Depending on the season and variety, porcini mushrooms grow in close proximity to spruce, oak and pine trees. They grow in both deciduous and coniferous forests, and are easily recognized for their brown heads and white-gray or white-brown stems. There is little danger in picking them.


Prepare fresh porcini as soon as possible. If you do not want to cook with them until the next day, it is best to store them dry and spread out flat on an absorbent surface (for example, on a tray lined with baking paper). The cooler, the better, however, they shouldn’t be stored in the refrigerator. Rather a pantry, cellar, balcony or by an open window works best. It is important for air to get in so that the mushrooms don’t spoil.

In order to stock up on mushrooms, you might consider freezing them. First, clean the porcini, cut off the stems and then cut them into slices or pieces. Then boil in salted water for about two minutes, drain well. Next, place them in containers or bags, seal them well and put them into the freezer for three to four months. To prepare them, simply add the frozen porcini to a boiling sauce or soup.

Another way to preserve porcini is to dry them. Using this method, the delicious aroma becomes even more intense and you only need a small amount of the dried mushrooms to give dishes their typical taste. Clean and cut the porcini into thin slices, then place them on a baking tray and let them "shrivel" for six to seven hours with the oven door slightly open (just pinch a wooden spoon handle in between) at a maximum of 120 degrees F. Finally, pour them into clean screw-top jars or sealed containers and them store away from light. Prepared in this way, the porcini mushrooms will keep until the next season.


Even the most beautiful specimens lose their quality when they come into contact with water. It is therefore best not to wash porcini at all, or only briefly under running water. Drain the water well and dab the porcini thoroughly dry with a paper towel.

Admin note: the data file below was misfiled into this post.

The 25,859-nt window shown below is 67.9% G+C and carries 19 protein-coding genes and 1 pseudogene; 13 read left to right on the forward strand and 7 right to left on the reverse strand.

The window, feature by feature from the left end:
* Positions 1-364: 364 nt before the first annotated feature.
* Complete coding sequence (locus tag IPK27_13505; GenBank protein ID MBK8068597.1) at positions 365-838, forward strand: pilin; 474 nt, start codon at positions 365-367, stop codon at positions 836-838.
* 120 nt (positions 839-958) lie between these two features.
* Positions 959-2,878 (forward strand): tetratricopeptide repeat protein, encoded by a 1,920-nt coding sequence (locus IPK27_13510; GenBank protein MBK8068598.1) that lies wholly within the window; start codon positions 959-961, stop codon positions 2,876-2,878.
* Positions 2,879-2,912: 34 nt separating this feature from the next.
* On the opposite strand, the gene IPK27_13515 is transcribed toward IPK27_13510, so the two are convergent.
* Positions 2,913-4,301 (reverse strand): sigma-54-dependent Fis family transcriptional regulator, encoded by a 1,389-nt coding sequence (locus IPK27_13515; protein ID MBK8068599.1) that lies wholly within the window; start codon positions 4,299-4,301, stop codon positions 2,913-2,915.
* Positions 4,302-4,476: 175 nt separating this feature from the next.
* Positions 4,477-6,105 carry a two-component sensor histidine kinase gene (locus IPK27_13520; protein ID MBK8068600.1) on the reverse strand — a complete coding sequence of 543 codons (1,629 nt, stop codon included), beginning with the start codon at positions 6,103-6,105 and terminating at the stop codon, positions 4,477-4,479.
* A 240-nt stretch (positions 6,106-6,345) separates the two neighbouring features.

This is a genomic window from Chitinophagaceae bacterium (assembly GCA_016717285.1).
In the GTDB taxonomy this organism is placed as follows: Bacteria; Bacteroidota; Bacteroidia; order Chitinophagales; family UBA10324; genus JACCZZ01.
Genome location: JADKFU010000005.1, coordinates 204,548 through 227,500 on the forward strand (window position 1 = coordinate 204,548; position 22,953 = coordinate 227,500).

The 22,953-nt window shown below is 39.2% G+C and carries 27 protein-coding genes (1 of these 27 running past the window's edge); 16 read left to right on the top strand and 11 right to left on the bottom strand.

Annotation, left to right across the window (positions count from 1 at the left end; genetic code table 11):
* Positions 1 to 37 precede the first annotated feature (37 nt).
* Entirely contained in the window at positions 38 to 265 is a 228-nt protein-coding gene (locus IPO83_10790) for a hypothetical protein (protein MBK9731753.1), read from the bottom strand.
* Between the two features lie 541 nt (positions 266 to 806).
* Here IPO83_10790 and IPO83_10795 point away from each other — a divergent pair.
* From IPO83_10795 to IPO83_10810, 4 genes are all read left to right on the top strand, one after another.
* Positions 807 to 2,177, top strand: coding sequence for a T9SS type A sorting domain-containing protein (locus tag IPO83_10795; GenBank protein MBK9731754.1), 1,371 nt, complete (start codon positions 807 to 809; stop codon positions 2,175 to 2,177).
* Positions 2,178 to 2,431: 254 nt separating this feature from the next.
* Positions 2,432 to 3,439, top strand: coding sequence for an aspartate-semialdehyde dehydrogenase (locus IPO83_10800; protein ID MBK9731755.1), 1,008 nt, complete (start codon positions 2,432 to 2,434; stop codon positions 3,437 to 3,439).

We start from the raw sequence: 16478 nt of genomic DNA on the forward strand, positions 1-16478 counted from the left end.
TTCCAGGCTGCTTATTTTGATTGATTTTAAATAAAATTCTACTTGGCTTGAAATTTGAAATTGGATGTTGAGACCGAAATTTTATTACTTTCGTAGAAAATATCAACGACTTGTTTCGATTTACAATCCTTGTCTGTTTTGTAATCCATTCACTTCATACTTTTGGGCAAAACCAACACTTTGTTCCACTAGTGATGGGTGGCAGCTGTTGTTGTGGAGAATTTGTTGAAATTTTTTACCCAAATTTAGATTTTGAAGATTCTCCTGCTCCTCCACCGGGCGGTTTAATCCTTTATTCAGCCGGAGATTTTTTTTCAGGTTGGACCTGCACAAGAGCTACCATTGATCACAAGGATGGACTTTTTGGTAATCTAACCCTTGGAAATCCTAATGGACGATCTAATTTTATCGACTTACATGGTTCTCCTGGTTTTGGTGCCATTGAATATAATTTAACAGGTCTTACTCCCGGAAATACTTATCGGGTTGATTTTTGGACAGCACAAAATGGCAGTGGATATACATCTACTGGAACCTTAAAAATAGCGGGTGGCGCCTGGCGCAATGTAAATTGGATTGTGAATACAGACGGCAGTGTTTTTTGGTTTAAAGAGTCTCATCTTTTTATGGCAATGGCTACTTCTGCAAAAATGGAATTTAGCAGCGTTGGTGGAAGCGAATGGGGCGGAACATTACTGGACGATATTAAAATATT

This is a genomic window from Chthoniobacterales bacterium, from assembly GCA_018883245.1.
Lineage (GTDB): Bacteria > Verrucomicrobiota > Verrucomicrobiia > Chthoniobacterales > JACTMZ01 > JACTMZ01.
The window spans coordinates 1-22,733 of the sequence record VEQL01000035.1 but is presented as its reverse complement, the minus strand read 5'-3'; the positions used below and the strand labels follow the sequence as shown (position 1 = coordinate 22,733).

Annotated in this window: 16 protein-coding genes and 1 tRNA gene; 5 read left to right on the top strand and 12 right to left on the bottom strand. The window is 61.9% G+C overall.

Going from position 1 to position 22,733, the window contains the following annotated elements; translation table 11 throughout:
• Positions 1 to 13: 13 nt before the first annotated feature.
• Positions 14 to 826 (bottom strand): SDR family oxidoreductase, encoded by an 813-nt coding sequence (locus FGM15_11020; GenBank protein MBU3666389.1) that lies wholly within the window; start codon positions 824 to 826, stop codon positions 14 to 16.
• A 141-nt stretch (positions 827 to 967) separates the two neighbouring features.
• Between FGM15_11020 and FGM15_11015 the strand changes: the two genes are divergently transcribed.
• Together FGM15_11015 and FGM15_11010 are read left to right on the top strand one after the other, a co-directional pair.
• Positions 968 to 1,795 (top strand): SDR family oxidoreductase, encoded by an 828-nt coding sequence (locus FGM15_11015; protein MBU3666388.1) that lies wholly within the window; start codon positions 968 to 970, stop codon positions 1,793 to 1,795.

The best way to prepare porcini is by carefully cleaning with a small, sharp knife and a brush or paper towel. Do not remove too much when cleaning: the underside of the hat is particularly rich in nutrients and only needs to be cut out if it is rotten. The skin of the hat should only be carefully removed with a knife if there is a lot of dirt and bugs stuck to it.

What To Make With Porcini Mushrooms

The aromatic porcini mushrooms are the most enjoyable when their firm flesh is pure. Connoisseurs therefore steam or fry the sliced porcini only briefly in a little olive oil or butter, or they slice them very thinly and eat them raw (with a little oil and vinegar) like a carpaccio. A special treat is a briefly steamed porcini mushrooms with a little cream and finely chopped parsley with freshly cooked pasta.

Dried porcini mushrooms need to be soaked in lukewarm water for about 30 minutes before they are chopped and cooked.

Dried porcini can be used for a particularly long time if you grind them because then even the smallest amount can be enough. Simply work them into a very fine powder with a blender shortly before use and add them directly to the dish. The porcini powder gives broth, pasta sauces or potato soup, for example, a great taste and at the same time helps bind the liquid. It also tastes delicious if you use it to flavor a very ordinary cream sauce. And if you like to make their own pasta, a few teaspoons of porcini mushroom powder will turn your homemade pasta into a masterpiece.

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The nutritional values appear to be for store bought button mushrooms. Boletes are far more nutrient dense.